Former bishop Joseph E. Kurtz was elected to the high-ranking Church leadership post on Nov. 12 on the first ballot with 125 votes and will serve a three-year term that begins at the conclusion of the USCCB General Assembly in Baltimore on Nov. 14. Cardinal Daniel N. DiNardo of the Archdiocese of Galveston-Houston was elected vice president of the USCCB.
Archbishop Kurtz succeeds Cardinal Timothy M. Dolan of New York and Cardinal DiNardo succeeds Archbishop Kurtz. Cardinal Dolan and Archbishop Kurtz have served as USCCB president and vice president since 2010. The president and vice president are elected by a simple majority from a slate of 10 nominees.
Bishop Richard F. Stika and the Diocese of Knoxville delivered a heart-felt congratulations to Archbishop Kurtz.
“The Diocese of Knoxville and I would like to congratulate Archbishop Kurtz on his election as president of the U.S. Conference of Catholic Bishops. The bishops conference will benefit greatly from Archbishop Kurtz’s experience and guidance in this important leadership position for the U.S. Catholic Church,” said Bishop Stika, who serves on the USCCB Committee for the Protection of Children and Young People.
“The Diocese of Knoxville was blessed by the leadership Archbishop Kurtz provided to our diocese for seven years and we thank him. We will pray for him as he begins this new role. I also would like to thank Cardinal Timothy Dolan for his service as president of the bishops conference for the past three years. Cardinal Dolan did an exemplary job in leading the USCCB,” Bishop Stika added.
Archbishop Kurtz was named the second bishop of the Diocese of Knoxville by Blessed John Paul II. He was ordained and formally installed on Dec. 8, 1999, at the Knoxville Convention Center and served until 2007, when he was appointed archbishop of the Archdiocese of Louisville, Ky., by Pope Benedict XVI.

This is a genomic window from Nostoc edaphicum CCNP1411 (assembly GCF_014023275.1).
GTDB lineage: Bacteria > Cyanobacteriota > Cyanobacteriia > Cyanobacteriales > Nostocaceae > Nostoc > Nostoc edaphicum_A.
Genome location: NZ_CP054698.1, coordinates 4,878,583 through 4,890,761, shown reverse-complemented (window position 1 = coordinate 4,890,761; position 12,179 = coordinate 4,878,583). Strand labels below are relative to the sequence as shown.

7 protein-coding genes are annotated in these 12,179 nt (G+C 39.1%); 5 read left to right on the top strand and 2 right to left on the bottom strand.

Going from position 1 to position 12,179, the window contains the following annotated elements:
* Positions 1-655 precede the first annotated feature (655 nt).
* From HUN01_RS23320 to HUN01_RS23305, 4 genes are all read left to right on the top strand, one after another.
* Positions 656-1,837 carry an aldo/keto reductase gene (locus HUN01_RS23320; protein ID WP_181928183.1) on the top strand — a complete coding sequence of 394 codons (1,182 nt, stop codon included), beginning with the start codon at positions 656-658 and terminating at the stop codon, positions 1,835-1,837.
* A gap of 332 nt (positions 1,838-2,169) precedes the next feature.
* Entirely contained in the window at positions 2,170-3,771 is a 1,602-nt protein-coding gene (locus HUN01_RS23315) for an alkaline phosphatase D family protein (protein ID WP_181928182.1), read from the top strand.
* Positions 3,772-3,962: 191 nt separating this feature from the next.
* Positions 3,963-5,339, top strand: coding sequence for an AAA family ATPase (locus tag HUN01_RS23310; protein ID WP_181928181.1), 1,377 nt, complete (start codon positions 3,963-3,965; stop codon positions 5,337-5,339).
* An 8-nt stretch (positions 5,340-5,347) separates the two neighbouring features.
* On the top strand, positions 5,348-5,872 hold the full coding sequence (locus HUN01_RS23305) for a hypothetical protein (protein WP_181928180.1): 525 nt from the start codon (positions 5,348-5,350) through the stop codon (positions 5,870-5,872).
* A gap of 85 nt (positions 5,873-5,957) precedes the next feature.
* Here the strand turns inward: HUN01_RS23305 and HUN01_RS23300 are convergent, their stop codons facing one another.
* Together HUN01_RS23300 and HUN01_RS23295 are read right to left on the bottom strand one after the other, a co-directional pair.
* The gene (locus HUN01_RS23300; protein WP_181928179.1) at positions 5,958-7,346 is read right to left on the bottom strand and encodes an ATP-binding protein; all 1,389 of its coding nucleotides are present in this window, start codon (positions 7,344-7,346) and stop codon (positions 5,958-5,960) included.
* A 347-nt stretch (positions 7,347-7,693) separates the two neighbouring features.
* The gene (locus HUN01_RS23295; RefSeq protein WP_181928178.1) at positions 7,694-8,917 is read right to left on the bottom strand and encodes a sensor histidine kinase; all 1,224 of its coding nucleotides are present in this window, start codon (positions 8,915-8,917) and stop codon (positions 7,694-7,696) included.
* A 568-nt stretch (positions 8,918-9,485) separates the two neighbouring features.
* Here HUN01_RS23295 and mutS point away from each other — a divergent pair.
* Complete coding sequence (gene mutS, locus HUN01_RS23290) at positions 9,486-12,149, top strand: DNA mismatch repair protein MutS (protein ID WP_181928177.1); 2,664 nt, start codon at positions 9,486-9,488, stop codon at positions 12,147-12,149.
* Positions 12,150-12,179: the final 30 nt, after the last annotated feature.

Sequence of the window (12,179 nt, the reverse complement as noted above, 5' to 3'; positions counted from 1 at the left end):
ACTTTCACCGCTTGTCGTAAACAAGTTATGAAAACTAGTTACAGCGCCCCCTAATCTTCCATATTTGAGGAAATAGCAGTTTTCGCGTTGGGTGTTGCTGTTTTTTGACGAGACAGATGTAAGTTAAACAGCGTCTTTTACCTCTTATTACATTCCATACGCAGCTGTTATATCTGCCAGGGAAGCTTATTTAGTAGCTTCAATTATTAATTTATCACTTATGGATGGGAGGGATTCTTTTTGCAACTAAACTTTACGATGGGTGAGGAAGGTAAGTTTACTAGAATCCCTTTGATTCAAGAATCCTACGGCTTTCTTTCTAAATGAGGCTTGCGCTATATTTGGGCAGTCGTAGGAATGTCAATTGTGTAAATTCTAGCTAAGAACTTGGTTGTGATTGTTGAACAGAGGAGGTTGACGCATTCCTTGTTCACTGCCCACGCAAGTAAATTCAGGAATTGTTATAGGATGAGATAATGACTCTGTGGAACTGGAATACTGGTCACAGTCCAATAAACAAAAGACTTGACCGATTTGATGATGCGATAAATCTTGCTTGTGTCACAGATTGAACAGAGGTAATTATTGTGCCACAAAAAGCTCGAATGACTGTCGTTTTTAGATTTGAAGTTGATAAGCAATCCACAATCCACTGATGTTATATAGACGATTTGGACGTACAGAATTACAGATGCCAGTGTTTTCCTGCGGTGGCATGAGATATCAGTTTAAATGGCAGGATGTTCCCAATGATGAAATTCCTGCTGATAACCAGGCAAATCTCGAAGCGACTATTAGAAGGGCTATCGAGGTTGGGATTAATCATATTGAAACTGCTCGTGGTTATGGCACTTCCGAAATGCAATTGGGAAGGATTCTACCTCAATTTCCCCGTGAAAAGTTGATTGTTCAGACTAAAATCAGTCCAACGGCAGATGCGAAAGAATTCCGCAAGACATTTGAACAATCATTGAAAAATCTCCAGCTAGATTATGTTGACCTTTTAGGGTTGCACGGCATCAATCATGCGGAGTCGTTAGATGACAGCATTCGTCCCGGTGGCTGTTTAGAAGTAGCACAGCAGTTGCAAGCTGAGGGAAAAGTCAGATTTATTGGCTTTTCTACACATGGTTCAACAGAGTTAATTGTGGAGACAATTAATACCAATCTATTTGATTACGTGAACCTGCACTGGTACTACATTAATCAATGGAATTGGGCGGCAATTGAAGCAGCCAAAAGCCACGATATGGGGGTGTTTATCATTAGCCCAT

The U.S. Conference of Catholic Bishops, guided by the Gospel of Christ and the teachings of his Church, acts collaboratively on vital issues affecting the Catholic Church and society; fosters communion with the Catholic Church in other nations and within the universal Church under the leadership of the pope, and also offers assistance to U.S. bishops in fulfilling their ministry in the local Church.
Archbishop Kurtz was born Aug. 18, 1946, and ordained a priest of Allentown, Pa., on March 18, 1972. Cardinal DiNardo was born May 23, 1949, and ordained a priest of Pittsburgh on June 16, 1977. He previously served as bishop of Sioux City, Iowa, from 1998-2004 before being appointed to coadjutor bishop, then archbishop of Galveston-Houston. Pope Benedict XVI named him a cardinal in 2007, making him the first cardinal from Texas.
Also during the USCCB General Assembly, the bishops elected:
• Archbishop George J. Lucus of Omaha chairman of the Committee of Catholic Education.
• Coadjutor Archbishop Bernard A. Hebda of Newark, N.J., to the Committee on Canonical Affairs and Church Governance.
• Bishop Mitchell T. Rozanski, auxiliary bishop of Baltimore, to the Committee on Ecumenical and Interreligious Affairs.
• Archbishop-designate Leonard P. Blair of Hartford, Conn., to the Committee on Evangelization and Catechesis.
• Bishop Oscar Cantú of Las Cruces, N.M., to the Committee on International Justice and Peace.
• Bishop Edward J. Burns of Juneau, Alaska, to the Committee on Child and Youth Protection.
On Nov. 11, the following bishops were elected to the board of Catholic Relief Services: Bishop William P. Callahan, OFM Conv., of La Crosse, Wis., Bishop Frank Dewane of Venice, Fla., and Bishop Cirilo B. Flores of San Diego.
Also on Nov. 11, the following bishops were elected to the board of the Catholic Legal Immigration Network Inc.: Bishop Richard Garcia of Monterey, Calif., and Archbishop Thomas Wenski of Miami.